I thanked him again for everyone’s efforts and the update and to pass on my thanks for all their efforts. Few will realise when the Teams and SARDA go back to work today what they have been up to this weekend. Teams all over the UK have been busy and many lives saved by these unassuming folk.

Why do they do it ? It is never easy to understand the pull of the mountains and wild places that can make a day turn into an epic. Despite the best forecasting data, weather remains a potentially lethal wild card for any expedition. “You can mitigate risks, but you can never remove them,” Thousands have been out all over the UK enjoying the winter safely and only sad tragedies make the headlines. 

There will sadly some comments in the media as this is after any mountain accident  accident many “armchair mountaineers”  will have their say.  I always think of the family who will be reading the many comments in the media. The only folk who should comment  is the Police and the Teams but they rarely do. Just think of the effort by all involved by all Agencies in such wild weather and serious commitments of all involved.

Its is humbling to have seen what they do and I thank you all from all the family. Thank you all stay safe. If your Mum , Dad, husband wife relation was involved with the teams, SARDA and helicopter give them a hug from me, they are special folk.

My grand-kids arrive today weather dependant so that is just what I need, life goes on for us all. If your going out in the hills take care and tell folk where and what your plans are.

Thanks to Ryan Torridon MRT for the use of his photos, they show a bit of the weather yesterday and on this incident.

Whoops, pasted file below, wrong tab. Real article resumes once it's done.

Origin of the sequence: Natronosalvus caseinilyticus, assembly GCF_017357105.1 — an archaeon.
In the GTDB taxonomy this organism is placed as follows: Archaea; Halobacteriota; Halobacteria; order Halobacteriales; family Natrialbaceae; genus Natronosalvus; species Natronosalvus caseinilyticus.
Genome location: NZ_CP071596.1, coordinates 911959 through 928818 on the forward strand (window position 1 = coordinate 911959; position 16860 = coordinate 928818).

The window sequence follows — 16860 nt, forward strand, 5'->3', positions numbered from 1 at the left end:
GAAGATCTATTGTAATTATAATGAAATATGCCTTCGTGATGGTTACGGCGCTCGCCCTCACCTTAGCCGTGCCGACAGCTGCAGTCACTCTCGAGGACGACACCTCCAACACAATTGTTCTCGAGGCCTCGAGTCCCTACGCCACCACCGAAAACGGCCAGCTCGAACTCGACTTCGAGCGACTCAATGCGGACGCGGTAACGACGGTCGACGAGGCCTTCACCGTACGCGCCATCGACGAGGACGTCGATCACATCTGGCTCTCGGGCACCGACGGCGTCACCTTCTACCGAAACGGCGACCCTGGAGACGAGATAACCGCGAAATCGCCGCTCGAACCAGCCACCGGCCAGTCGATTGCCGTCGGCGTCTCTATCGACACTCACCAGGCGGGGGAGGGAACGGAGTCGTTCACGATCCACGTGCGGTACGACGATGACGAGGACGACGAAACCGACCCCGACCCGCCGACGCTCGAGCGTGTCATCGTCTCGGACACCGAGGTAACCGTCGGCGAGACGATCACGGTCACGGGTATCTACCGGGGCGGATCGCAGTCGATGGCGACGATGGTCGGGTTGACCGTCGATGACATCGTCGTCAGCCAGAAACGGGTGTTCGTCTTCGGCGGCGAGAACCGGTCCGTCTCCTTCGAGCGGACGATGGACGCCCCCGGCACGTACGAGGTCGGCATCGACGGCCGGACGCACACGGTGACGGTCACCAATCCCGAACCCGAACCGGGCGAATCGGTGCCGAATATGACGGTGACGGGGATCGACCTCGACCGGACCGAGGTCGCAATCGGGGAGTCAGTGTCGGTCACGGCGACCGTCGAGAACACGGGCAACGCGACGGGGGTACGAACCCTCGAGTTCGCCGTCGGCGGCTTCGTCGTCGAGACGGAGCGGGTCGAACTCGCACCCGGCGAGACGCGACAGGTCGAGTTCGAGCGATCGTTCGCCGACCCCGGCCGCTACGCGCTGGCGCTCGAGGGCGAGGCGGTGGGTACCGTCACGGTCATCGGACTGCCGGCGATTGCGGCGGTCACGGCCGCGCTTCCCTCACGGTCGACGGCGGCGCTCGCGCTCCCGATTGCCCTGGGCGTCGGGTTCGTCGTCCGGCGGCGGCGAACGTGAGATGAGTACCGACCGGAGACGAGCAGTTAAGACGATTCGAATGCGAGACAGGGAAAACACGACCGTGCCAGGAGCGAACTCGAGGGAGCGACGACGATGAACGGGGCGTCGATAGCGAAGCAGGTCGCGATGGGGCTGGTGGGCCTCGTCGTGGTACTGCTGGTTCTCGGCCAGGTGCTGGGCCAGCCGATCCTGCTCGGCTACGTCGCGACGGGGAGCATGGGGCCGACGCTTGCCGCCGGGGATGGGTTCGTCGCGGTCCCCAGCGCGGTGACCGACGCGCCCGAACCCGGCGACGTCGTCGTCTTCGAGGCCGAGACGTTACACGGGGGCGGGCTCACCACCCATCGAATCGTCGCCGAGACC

Posted in Enviroment, Equipment, Family, Friends, Mountain rescue, mountain safety, Mountaineering, Munros, Views Mountaineering, Weather, Wildlife | 6 Comments

Sadly one of the missing brothers has been located in Wester Ross.

As many will know Alan and Neil Gibson had been missing since Thursday

Teams searching for two missing brothers in the hills of Wester Ross have sadly found a body.

Beinn Liath Mhor

In a statement by the Police in Inverness said “the body of Alan Gibson was found by mountain rescue teams on Saturday.”

The 56-year-old reportedly set off with his brother Neil, 63, and their dog Archie, for Achnashellach on Thursday.

One of the brothers was thought to have travelled to the area from County Durham while the other travelled from the Nairn area.

Mountain rescue teams, along with both the Inverness and Stornoway Coastguard helicopters have been flying over the area searching for the pair since they were reported missing on Thursday evening.

‘Very sad time’

In a tweet, Inverness police said: “We can sadly confirm that mountain rescue teams have recovered the body of Alan Gibson, one of two missing brothers and who failed to return from a hillwalk in the #Achnashellach area on Thursday.

“Our thoughts are with his family at this very sad time.

“Searches are ongoing.” Said BBC news.

The weather forecast is poor and the Avalanche forecast considerable and another search will continue at first light!

From SARDA Scotland

“After the sad discovery of Alan Gibson, one of two missing brothers in the Achnashellach area, eight SARDA Scotland dogs will resume the search tomorrow , along with Torridon, RAF Lossiemouth, and Dundonnell Mountain Rescue Teams, Police Scotland and HM Coastguard Search and Rescue Helicopter, for Alan’s brother Neil. We wish to send our sincere condolences to Alan’s family and friends. Our thoughts are with you at this very sad time.@